Yabba-dabba doo. America's favorite Stone Age family, "The Flintstones," is celebrating its 30th an niversary.
It was back on Sept. 30, 1960, when ABC introduced the world to those animated Bedrock residents, Fred and Wilma Flintstone and their neighbors Barney and Betty Rubble. "The Flintstones," the first prime-time animated series, aired on ABC from 1960 to '66 and reruns still are in syndication on KTTV and TBS.
To commemorate "The Flintstones" anniversary, Hanna-Barbera Home Video also has just released the "Flintstones 30th Anniversary Collection."
"The Flintstones" was the brainchild of the Oscar-winning animation team of William Hanna and Joseph Barbera, the duo who brought the world Tom and Jerry, Yogi Bear and Boo Boo and Huckleberry Hound.
"We were doing Huckleberry Hound and Quick Draw McGraw when the salespeople asked us, 'Can you do a prime-time show featuring a family?' " Barbera recalled. "So we went around and around. It wasn't until we took the artwork and put skins on them like cave people and gave them bare feet that it began to take off. Then we began to use identifiable objects that we converted to the Stone Age like the Stoneway Piano and the Polarrock Camera."
Former radio actress Jean Vander Pyl created the voice of Wilma and has done the character ever since. She also doubled as Fred and Wilma's baby daughter, Pebbles.
"It was inspired by 'The Honeymooners,' " she said. "That's how I came up with my twang, or as Joe Barbera calls it, my housewife whine."
Vander Pyl believes one of the reasons "The Flintstones" clicked with both adults and children was because it was a perfect marriage between the cast--which also included Alan Reed as Fred, Bea Benaderet as Betty and Mel Blanc as Barney--and their characters.
"We were all such good friends," she said. "We had worked together for many years on radio shows. This was kind of like a homecoming. 'The Flintstones' also was good clean humor. They didn't have to get their humor from smut, you know."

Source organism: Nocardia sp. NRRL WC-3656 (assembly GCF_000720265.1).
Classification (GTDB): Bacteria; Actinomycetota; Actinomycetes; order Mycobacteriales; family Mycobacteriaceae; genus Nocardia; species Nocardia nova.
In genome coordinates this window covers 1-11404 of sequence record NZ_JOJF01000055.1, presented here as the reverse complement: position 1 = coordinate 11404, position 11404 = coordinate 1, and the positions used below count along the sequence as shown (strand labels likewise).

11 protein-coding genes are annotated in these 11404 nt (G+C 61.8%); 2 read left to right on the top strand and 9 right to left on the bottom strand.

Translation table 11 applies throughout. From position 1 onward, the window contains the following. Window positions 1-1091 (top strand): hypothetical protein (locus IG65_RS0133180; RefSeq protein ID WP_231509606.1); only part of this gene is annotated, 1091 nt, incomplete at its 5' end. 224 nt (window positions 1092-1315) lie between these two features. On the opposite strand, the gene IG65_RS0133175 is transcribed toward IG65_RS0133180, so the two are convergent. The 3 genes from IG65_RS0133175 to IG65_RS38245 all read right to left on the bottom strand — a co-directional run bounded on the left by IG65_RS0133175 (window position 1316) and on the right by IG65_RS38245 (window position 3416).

After Alan Reed died in 1977, stage and film actor Henry Corden took over the voice of Fred. "People relate to 'The Flintstones,' " he said. "Wilma is a wonderful lady and yet is not subservient. Fred, of course, is the usual bumbling male. But he is a good, wonderful man and people can relate to an Everyman."
Barbera recalled how Fred's signature phrase "Yabba-dabba doo" came quite by accident. "I used to direct all the shows then. And I was recording the show one day and in the booth and Alan Reed was marking his script. He yelled up to me and said, 'Joe, it says 'Yahoo' here in the script. Can I say 'Yabba-dabba doo' instead?' That's how it happened."
One of the highest-rated episodes of "The Flintstones" aired in 1963, when Wilma gave birth to daughter Pebbles. "Having a baby was an all-time first for an animated series," Barbera said.
Originally, though, Fred and Wilma's offspring was to be a son. That is, until the Ideal Toy Co. wanted to create a doll based on the baby. "It never occurred to me, being chauvinistic of course, that you didn't have boy dolls. So I said, 'OK, it will be a girl.' We just called her Pebbles--a little chip off the old rock. It was a big event. We must have sold 3 million of those dolls."
Universal has a live-action "Flintstones" movie in the works. It was suppose to go into production next year, but, Barbera said, has been pushed back to 1993. "They had John Goodman as Fred and Danny DeVito was to do Barney, but they haven't been able to get a script off the ground."
"The Flintstones" airs Monday-Friday at 7 a.m. on KTTV and 1 p.m. on TBS.
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